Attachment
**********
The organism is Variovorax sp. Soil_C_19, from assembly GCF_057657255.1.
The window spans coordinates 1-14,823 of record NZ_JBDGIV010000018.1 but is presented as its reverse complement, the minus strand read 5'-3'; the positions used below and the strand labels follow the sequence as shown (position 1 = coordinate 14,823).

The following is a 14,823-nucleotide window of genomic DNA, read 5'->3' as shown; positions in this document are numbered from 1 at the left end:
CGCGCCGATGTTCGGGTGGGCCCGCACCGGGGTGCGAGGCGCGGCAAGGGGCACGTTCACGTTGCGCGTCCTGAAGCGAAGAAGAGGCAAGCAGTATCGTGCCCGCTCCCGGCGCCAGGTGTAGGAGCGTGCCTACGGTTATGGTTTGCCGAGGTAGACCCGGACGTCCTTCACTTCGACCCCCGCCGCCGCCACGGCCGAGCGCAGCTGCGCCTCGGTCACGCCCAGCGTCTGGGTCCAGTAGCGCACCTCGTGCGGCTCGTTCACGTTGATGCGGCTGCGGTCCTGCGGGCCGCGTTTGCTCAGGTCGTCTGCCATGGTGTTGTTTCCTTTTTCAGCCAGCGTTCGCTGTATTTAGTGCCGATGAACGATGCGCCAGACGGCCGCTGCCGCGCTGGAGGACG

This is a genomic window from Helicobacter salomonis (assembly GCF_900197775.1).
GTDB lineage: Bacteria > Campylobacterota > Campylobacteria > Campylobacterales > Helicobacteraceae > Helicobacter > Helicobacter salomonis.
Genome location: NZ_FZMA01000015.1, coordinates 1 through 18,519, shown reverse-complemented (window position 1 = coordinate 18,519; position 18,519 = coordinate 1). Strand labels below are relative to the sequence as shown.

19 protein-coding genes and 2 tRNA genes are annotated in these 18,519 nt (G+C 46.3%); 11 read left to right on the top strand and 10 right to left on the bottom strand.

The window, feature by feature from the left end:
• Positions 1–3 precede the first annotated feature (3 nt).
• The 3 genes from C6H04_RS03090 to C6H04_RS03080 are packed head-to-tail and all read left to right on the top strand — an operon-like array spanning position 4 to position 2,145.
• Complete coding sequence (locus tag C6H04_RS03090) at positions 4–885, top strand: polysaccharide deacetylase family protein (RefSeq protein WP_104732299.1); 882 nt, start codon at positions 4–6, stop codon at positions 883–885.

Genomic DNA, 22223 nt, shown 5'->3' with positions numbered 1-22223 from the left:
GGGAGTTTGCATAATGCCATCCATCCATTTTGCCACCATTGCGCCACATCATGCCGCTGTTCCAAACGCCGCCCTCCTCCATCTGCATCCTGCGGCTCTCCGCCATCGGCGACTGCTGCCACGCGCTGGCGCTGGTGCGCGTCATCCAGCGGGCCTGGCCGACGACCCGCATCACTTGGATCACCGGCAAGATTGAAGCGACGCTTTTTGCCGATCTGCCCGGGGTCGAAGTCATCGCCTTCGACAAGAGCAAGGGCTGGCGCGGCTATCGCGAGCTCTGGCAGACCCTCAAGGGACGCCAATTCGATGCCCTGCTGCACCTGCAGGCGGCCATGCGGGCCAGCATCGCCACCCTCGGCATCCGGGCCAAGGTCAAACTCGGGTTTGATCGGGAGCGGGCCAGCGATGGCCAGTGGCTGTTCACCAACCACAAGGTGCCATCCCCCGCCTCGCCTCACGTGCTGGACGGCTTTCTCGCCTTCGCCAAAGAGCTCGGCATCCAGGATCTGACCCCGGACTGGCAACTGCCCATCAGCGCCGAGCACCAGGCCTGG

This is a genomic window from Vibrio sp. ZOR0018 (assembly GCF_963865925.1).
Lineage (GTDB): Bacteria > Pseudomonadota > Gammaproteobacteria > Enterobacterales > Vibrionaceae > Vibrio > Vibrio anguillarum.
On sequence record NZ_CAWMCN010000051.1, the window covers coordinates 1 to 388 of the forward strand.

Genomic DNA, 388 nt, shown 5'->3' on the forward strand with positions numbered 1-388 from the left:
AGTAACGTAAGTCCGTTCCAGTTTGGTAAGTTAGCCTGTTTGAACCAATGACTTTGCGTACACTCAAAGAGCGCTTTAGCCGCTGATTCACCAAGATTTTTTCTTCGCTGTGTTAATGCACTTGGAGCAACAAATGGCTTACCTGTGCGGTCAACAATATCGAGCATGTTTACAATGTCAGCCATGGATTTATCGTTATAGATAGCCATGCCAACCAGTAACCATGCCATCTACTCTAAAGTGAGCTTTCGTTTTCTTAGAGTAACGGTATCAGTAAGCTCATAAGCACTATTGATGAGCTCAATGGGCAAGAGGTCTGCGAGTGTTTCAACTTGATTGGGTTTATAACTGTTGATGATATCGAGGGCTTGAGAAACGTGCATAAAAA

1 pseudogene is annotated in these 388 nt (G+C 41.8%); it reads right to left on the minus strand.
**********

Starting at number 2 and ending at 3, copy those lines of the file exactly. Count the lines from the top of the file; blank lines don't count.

The window spans coordinates 1-14,823 of record NZ_JBDGIV010000018.1 but is presented as its reverse complement, the minus strand read 5'-3'; the positions used below and the strand labels follow the sequence as shown (position 1 = coordinate 14,823).

The following is a 14,823-nucleotide window of genomic DNA, read 5'->3' as shown; positions in this document are numbered from 1 at the left end: